For the first time in my life I realised that it was possible to have too much lens on your camera! I was using my 100-400mm lens and it was impossible to get the entire body of any of the pachyderms in my shots, not even the baby! I didn’t want to waste time changing lenses so I grabbed a few close-ups before using my mobile phone for the wide shots. After that drive, I always had a wideangle lens on my other camera body, ready for occasions such as this.


The only way to get four rhinos in one image was to use my phone

Four rhinos made up the main group and there was a male that stood apart from them who was showing interest in the others, or at least interest in a member of the group. When I asked Matt if someone had radioed this in, he said no but he had spotted the other vehicle.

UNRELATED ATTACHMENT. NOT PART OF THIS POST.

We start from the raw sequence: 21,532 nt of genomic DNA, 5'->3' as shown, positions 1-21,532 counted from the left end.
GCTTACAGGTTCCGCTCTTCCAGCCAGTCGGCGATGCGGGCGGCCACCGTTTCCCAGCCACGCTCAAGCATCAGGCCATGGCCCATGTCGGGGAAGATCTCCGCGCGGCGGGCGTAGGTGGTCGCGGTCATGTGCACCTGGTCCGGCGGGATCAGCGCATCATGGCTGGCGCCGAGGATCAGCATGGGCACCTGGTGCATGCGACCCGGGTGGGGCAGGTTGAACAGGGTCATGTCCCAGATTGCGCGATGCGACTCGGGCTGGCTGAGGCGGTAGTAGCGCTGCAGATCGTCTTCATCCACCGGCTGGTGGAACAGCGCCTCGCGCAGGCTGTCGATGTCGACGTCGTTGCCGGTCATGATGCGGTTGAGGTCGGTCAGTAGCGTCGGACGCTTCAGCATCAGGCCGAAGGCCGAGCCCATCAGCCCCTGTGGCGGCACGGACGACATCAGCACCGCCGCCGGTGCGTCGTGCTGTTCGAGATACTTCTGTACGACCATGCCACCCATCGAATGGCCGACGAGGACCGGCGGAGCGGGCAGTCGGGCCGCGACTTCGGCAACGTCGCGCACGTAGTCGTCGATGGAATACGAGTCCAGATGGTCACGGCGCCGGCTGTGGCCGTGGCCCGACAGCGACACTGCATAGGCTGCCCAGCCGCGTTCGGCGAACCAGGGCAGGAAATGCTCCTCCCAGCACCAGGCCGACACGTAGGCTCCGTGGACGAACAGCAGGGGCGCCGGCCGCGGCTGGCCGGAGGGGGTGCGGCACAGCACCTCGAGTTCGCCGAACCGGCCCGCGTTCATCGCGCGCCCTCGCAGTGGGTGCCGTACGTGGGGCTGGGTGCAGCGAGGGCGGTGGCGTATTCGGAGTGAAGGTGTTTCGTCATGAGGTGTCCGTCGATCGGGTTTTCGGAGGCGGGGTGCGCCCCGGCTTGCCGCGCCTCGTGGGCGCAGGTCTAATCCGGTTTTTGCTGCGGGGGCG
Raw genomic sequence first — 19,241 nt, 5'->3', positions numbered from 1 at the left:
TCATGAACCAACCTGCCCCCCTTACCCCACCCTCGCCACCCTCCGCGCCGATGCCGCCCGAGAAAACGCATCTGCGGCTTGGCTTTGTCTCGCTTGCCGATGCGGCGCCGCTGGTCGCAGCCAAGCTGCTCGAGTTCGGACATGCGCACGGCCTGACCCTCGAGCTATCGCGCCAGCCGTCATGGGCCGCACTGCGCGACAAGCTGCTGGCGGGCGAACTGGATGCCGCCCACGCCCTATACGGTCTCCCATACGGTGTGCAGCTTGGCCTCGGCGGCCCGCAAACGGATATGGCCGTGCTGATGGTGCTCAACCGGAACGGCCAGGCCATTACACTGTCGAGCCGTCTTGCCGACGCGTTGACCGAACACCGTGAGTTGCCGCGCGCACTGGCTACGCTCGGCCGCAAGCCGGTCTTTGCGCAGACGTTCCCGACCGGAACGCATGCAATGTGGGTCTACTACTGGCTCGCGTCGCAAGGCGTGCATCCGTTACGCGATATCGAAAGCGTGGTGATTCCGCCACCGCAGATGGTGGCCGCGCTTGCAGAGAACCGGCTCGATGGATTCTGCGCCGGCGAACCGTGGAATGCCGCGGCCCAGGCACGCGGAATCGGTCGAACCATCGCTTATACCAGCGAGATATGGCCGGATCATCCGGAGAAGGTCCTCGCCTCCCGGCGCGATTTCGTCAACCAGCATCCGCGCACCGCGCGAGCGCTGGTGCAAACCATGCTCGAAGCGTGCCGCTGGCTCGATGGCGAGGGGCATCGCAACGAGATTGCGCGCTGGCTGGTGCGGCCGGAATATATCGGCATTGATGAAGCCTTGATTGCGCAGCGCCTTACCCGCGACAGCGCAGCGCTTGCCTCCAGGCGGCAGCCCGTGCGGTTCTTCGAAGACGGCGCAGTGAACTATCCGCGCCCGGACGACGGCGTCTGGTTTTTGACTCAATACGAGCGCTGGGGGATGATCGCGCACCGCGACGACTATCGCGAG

I later discovered that guides are not allowed to radio in the location of rhinos because, in the past, poachers have used this information to help them find the animals too. I was also told that it is illegal to post geo-tagged mobile phone photos. I haven’t been able to find out if this is true but I turned off my tagging anyway. It is all too easy to give away the exact location of these ancient creatures. More than a thousand rhinos were killed by poachers in South Africa last year.

They've survived 50 million years, will they die out in our lifetime?

They’ve survived 50 million years, will they die out in our lifetime?